David Fairlie
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David Fairlie

David B. Fairlie (born in South Queensferry, Scotland, 1935) is a British mathematician and theoretical physicists, Professor Emeritus at the University of Durham (UK).[1]

He was educated in mathematical physics at the University of Edinburgh (BSc 1957), and he earned a PhD at the University of Cambridge in 1960, under the supervision of John Polkinghorne. After postdoctoral training at Princeton University and Cambridge, he was lecturer in St. Andrews (1962-64) and at Durham University (1964), retiring as Professor (2000).

He has made numerous influential contributions[2] in particle and mathematical physics, notably in the early formulation of string theory,[3] as well as the determination of the weak mixing angle in extra dimensions,[4] infinite-dimensional Lie algebras,[5] classical solutions of gauge theories, [6] higher-dimensional gauge theories,[7] and deformation quantization.[8]

He has co-authored several volumes, notably[9][10] on quantum mechanics in phase space.


  1. ^ Prof Fairlie's University of Durham web-page
  2. ^ Prof Fairlie's physics publications are available on the INSPIRE Database [1] and the GoogleCite database [2].
  3. ^ Fairlie, D. B.; Nielsen, H. B. (1970). "An analogue model for KSV theory". Nuclear Physics B. 20 (3): 637. Bibcode:1970NuPhB..20..637F. doi:10.1016/0550-3213(70)90393-7.; Corrigan, E.; Fairlie, D. B. (1975). "Off-shell states in dual resonance theory" (PDF). Nuclear Physics B. 91 (3): 527. Bibcode:1975NuPhB..91..527C. doi:10.1016/0550-3213(75)90125-X.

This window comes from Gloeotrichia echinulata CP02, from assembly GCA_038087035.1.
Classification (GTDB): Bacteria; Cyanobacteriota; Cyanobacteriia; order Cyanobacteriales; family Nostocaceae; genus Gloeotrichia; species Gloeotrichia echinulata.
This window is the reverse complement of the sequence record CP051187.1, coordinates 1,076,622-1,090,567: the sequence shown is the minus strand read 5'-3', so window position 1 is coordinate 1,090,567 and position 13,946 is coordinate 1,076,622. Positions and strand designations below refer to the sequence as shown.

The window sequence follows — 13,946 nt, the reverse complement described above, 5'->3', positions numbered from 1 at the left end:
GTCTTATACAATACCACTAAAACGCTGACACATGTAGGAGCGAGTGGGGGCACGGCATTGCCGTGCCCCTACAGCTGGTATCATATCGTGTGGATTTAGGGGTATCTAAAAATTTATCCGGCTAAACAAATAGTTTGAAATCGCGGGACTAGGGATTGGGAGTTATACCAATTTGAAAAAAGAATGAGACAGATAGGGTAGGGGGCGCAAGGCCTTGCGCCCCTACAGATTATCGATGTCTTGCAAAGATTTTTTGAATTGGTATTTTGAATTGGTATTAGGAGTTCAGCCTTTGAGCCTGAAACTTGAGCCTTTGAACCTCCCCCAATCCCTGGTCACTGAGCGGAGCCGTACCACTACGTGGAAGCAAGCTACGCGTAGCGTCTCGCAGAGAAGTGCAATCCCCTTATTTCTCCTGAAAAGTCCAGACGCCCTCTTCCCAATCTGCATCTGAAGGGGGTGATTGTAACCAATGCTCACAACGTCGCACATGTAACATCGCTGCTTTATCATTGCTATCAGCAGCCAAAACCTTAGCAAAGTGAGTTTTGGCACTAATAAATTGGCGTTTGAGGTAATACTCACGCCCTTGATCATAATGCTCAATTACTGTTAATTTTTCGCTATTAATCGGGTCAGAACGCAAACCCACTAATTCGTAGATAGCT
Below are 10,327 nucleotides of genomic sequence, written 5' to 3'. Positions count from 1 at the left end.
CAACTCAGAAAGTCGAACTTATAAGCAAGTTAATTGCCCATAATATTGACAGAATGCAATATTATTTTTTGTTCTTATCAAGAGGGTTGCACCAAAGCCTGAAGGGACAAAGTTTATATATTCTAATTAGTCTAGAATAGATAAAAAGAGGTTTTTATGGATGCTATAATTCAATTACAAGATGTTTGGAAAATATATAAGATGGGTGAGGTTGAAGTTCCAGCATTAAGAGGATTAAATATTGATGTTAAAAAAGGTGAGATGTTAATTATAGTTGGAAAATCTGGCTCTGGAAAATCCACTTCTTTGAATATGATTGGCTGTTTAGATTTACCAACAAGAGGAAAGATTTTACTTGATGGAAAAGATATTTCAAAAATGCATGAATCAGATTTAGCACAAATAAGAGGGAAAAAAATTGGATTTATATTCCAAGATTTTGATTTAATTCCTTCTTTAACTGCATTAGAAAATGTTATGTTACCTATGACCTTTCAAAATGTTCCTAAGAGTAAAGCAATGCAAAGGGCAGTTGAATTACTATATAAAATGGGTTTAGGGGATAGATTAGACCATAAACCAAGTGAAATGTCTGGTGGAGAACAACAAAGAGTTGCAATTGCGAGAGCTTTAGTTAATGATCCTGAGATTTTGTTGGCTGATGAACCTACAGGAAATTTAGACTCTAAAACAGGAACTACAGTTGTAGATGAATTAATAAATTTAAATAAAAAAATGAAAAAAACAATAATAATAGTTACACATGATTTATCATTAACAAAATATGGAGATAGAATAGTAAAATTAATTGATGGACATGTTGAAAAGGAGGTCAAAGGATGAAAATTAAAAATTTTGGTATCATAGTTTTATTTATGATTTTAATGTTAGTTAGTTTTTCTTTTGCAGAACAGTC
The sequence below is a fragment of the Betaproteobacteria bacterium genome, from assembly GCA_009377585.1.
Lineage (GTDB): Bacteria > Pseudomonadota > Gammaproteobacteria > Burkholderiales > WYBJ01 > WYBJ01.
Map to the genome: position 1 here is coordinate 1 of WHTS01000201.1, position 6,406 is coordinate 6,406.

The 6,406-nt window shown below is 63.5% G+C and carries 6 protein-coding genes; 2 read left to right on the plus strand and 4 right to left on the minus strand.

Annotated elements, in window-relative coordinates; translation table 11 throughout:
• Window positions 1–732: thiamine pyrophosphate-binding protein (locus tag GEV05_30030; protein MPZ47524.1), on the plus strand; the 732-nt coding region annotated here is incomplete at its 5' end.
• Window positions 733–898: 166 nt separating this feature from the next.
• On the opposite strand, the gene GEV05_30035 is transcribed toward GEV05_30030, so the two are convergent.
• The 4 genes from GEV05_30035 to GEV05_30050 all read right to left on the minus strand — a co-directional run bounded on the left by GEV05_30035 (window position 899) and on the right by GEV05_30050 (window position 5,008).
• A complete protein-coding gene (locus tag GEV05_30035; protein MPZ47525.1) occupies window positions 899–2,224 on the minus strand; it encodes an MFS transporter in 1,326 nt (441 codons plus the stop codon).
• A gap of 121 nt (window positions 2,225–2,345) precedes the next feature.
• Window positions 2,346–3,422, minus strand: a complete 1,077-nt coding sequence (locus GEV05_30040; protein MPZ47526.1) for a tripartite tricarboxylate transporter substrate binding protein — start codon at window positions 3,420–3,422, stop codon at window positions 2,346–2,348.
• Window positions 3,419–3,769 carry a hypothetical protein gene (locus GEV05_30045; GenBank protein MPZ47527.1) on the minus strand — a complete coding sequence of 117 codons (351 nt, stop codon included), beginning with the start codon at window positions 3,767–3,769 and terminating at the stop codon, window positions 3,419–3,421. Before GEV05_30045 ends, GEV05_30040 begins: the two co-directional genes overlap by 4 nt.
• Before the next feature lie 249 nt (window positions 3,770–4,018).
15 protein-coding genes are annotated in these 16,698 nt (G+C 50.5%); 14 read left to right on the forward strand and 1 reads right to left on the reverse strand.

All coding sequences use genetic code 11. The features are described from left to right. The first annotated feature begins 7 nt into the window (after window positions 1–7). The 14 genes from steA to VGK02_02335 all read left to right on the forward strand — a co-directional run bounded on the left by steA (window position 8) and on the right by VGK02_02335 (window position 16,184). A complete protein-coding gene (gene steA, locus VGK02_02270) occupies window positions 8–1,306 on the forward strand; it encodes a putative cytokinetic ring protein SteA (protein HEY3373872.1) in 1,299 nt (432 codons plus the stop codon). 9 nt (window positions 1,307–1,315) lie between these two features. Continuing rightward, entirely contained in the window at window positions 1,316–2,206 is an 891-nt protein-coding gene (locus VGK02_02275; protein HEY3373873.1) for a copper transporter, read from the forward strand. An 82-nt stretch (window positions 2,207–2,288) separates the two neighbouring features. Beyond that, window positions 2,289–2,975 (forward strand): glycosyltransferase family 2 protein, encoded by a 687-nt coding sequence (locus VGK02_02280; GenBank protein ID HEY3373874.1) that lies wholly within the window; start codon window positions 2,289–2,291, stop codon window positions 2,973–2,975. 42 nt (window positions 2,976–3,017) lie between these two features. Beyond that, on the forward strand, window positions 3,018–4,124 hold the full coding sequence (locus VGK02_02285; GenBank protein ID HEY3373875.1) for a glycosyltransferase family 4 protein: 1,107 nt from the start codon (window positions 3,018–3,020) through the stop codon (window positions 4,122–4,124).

4. ^ Fairlie, D. B. (1979). "Higgs fields and the determination of the Weinberg angle". Physics Letters B. 82: 97-100. Bibcode:1979PhLB...82...97F. doi:10.1016/0370-2693(79)90434-9.
  5. ^ Fairlie, D. B.; Fletcher, P.; Zachos, C. K. (1989). "Trigonometric structure constants for new infinite-dimensional algebras". Physics Letters B. 218 (2): 203. Bibcode:1989PhLB..218..203F. doi:10.1016/0370-2693(89)91418-4.
  6. ^ Corrigan, E.; Fairlie, D. B. (1977). "Scalar field theory and exact solutions to a classical SU (2) gauge theory". Physics Letters B. 67: 69. Bibcode:1977PhLB...67...69C. doi:10.1016/0370-2693(77)90808-5.
  7. ^ Corrigan, E.; Devchand, C.; Fairlie, D. B.; Nuyts, J. (1983). "First-order equations for gauge fields in spaces of dimension greater than four". Nuclear Physics B. 214 (3): 452. Bibcode:1983NuPhB.214..452C. doi:10.1016/0550-3213(83)90244-4.
  8. ^ Fairlie, D. B. (1964). "The formulation of quantum mechanics in terms of phase space functions". Mathematical Proceedings of the Cambridge Philosophical Society. 60 (3): 581. Bibcode:1964PCPS...60..581F. doi:10.1017/S0305004100038068.
  9. ^ Cosmas K. Zachos, David B. Fairlie, and Thomas L. Curtright, Quantum Mechanics in Phase Space, (World Scientific, Singapore, 2005) ISBN 978-981-238-384-6 [3].
  10. ^ Thomas L Curtright, David B Fairlie, Cosmas K Zachos, A Concise Treatise on Quantum Mechanics in Phase Space, (World Scientific, Singapore, 2014) ISBN 9789814520430

  This article uses material from the Wikipedia page available here. It is released under the Creative Commons Attribution-Share-Alike License 3.0.



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